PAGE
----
Agency officials also noted that a medical exam typically requires a guardian’s consent; while a judge can order one, many judges will not if the child has no visible serious injuries, they said.
What? You mean judges are actually reluctant to expose children to the trauma of being stripsearched, poked and prodded by a total stranger when there is no evidence the child was injured? What could they be thinking!
Of course, the Times’ journalists’ middle-class status makes it extremely unlikely that anything like that could happen to their children.
The story also reports on how Safe Horizon, which runs “child advocacy centers” where those stripsearches often take place, is going to become even more vigilant. If you want to see why that’s a problem, check out this Mother Jones story, and the role Safe Horizon played in bringing down misery and trauma upon the family at the center of it – a family in which the mother was a domestic violence victim.
At no point was anyone who might dissent from these phony solutions included in the stories. No former foster youth who remember the terror of those police knocks on the door, the stirpsearches and the foster care. No family defense attorneys who might raise the issue of whether this approach only further inundates the system with false allegations trivial cases and poverty-confused-with-neglect cases – making it less likely those needles in the haystack will be found. Again, this is like doing a story on stop-and-frisk and leaving out Black Lives Matter.
The price of panic
But even if no city agency caved to the Times and promised to take some specific broken windows policing-type action, odds are the damage has been done. Stories like this one, especially when there is more than one (now that there have been three at the Times you might almost call it a “series”) almost always set off foster-care panics. Terrified of being on the front page of the Times (It used to be the Daily News, but the roles seem to be reversing) workers rush to tear apart more families and judges become more prone to rubber-stamp such decisions.
Even if removals themselves don’t skyrocket, cases of oppressive family surveillance probably will. While ACS likes to brag about its reduction in the number of children in foster care, there’s been an almost equal increase in families forced to jump through all sorts of hoops and face all sorts of intense surveillance even when the child remains at home. (And, as we’ve seen, “in response to questions from The New York Times” both the family police and the regular police are pledging to do even more of that.)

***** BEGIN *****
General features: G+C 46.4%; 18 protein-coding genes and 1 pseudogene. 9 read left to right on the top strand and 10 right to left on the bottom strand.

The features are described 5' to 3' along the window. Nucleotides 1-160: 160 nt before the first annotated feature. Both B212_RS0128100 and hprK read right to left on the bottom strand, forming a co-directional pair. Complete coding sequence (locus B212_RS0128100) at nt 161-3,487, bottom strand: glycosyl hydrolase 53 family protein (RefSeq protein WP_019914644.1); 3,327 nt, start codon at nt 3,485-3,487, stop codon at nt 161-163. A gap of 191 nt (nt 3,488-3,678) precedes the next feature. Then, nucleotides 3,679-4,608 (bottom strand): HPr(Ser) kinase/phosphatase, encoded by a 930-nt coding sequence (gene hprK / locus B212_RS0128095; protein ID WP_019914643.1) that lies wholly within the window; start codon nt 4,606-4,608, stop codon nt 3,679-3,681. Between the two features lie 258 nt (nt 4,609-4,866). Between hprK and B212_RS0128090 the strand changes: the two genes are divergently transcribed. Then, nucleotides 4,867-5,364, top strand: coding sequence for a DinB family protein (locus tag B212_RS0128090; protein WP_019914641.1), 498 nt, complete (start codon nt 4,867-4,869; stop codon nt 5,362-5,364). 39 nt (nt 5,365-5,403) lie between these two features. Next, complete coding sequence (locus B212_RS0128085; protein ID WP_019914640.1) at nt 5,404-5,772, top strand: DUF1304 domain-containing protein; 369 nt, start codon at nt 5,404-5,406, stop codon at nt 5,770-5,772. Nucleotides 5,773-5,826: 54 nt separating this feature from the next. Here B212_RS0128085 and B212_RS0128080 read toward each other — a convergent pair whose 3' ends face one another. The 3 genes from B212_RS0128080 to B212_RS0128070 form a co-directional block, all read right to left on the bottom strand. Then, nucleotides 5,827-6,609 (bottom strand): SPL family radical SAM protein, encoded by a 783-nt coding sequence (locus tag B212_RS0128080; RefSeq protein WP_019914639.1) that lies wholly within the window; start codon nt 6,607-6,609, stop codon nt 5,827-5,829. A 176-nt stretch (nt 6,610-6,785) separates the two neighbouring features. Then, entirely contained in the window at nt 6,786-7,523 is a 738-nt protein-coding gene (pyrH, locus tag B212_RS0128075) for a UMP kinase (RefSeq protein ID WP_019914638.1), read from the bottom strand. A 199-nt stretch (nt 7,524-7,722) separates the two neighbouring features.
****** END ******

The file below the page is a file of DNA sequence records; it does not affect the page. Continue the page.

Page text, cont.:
Don’t overlook the weird, reluctant de-facto retraction at the end
Down in the to-be-sure grafs at the very end of the story, right in between the one acknowledging the data and the one effectively suggesting we ignore those data, there is this:
Some experts feared abuse would fester behind closed doors among families stuck in isolation after lockdown began last year, but [ACS Commissioner David] Hansell said this spring that there had been no signs of a spike.
So, more than a year after sewing fears that encouraged anyone and everyone to spy on impoverished families and turn them in to the family police because, after all, they were bound to be abusing their children, the Times publishes what amounts to a retraction – in the 39th paragraph of a 42-paragraph story that revives the fearmongering in another form.
Bring on the straw man
There’s a depressingly standard hyper-defensive response to any criticism of badly-reported stories about child abuse deaths. Generally it’s some version of “Oh, so you don’t want us to report it when children die! You don’t care if children are brutalized because all you care about are ‘parents rights’”!
I could as easily say that The New York Times doesn’t care if children die when the deaths occur at evenly-spaced intervals – since such deaths get far less attention under those circumstances.
More important, it’s a lie. A lot of us want more coverage of child abuse deaths – with all the context the Times either left out or played down. We’d like stories in which data are not brushed aside when they don’t fit the reporters’ master narrative.
Because that kind of coverage would show that keeping families together is not antithetical to child safety; on the contrary, you can’t have child safety without family preservation. Such coverage might finally lead us toward discussing what would give us a better chance of reducing the number of such deaths: things like abolishing mandatory reporting laws, which flood the system with false allegations and drive families and, again, especially victims of domestic violence, away from seeking help. Things like bolstering the city’s network of high-quality family defense by getting family defenders involved the moment ACS starts investigating a case – no, not to get “bad parents” off, but to divert the vast numbers of cases that are nothing like the horror stories into better alternatives. In addition to sparing children enormous trauma, that also would let ACS workers can move on to that next case that just might be one of this year’s 11 out of 280,000.
You could also try consulting actual statisticians on what, if anything, can be concluded by rates of child abuse homicides. (But then as one of my worst editors said, when I was a reporter and did that concerning some crime statistics: “You just reported us out of a great story.”)
And no, you can’t just include these perspectives once, as the Times did with that “Jane Crow” story. Because not only among the general public but also reporters and editors, memories are short.
*- The 280,000 figure is a conservative estimate. The total number of children in investigations over ten years is more like 560,000, but we can’t say 560,000 since over ten years, some families will come up several times.